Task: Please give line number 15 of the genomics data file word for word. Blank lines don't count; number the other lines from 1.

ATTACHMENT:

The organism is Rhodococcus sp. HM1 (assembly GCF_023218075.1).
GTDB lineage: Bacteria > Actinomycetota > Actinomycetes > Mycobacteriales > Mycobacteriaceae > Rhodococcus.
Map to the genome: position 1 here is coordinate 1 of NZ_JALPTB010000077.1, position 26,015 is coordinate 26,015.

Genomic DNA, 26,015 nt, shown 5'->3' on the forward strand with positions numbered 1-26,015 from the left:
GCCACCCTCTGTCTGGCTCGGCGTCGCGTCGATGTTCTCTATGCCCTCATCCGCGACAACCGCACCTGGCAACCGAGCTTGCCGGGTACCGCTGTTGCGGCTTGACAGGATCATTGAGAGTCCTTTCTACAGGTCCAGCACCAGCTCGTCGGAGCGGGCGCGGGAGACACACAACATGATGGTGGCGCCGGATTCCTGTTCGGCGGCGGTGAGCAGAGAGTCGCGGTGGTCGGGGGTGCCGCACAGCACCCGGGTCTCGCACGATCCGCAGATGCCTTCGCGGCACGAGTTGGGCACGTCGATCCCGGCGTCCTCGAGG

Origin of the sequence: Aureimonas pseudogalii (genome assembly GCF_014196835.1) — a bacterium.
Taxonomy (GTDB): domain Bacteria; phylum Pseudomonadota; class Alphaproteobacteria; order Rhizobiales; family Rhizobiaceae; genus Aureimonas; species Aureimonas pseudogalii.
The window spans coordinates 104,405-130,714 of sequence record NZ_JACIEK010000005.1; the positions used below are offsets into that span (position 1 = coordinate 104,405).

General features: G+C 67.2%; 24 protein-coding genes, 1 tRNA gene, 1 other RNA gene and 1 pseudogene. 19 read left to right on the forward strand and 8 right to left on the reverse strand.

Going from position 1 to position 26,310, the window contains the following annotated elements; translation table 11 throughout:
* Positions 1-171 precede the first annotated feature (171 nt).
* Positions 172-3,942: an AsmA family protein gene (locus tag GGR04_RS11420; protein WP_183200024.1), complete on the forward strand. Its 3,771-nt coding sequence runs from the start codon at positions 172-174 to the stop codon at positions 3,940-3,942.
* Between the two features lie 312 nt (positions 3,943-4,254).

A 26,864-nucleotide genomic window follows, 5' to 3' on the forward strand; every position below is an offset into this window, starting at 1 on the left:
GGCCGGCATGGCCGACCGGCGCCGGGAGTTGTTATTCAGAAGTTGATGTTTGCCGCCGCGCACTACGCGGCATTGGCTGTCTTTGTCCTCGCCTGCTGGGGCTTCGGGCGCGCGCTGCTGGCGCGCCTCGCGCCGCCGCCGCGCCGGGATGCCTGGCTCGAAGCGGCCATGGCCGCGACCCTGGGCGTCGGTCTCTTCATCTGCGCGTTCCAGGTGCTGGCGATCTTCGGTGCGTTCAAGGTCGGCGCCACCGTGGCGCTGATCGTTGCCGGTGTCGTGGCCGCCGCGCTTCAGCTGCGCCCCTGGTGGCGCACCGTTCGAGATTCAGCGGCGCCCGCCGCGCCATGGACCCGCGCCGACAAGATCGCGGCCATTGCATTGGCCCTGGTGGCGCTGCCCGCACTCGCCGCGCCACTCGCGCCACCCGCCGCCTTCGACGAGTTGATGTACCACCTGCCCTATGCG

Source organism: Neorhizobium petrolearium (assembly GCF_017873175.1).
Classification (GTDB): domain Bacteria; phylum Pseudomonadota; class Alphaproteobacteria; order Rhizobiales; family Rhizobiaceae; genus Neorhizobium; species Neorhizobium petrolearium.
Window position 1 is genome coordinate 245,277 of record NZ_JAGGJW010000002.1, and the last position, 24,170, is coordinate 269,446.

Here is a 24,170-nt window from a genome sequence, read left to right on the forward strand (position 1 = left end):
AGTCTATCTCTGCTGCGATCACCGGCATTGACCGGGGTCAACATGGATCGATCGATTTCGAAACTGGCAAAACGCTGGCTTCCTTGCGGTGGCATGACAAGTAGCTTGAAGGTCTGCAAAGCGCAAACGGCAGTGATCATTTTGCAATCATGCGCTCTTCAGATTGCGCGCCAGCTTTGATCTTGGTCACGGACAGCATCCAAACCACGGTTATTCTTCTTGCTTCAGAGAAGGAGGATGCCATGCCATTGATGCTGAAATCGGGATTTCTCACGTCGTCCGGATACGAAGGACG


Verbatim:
GGCCGGCATGGCCGACCGGCGCCGGGAGTTGTTATTCAGAAGTTGATGTTTGCCGCCGCGCACTACGCGGCATTGGCTGTCTTTGTCCTCGCCTGCTGGGGCTTCGGGCGCGCGCTGCTGGCGCGCCTCGCGCCGCCGCCGCGCCGGGATGCCTGGCTCGAAGCGGCCATGGCCGCGACCCTGGGCGTCGGTCTCTTCATCTGCGCGTTCCAGGTGCTGGCGATCTTCGGTGCGTTCAAGGTCGGCGCCACCGTGGCGCTGATCGTTGCCGGTGTCGTGGCCGCCGCGCTTCAGCTGCGCCCCTGGTGGCGCACCGTTCGAGATTCAGCGGCGCCCGCCGCGCCATGGACCCGCGCCGACAAGATCGCGGCCATTGCATTGGCCCTGGTGGCGCTGCCCGCACTCGCCGCGCCACTCGCGCCACCCGCCGCCTTCGACGAGTTGATGTACCACCTGCCCTATGCG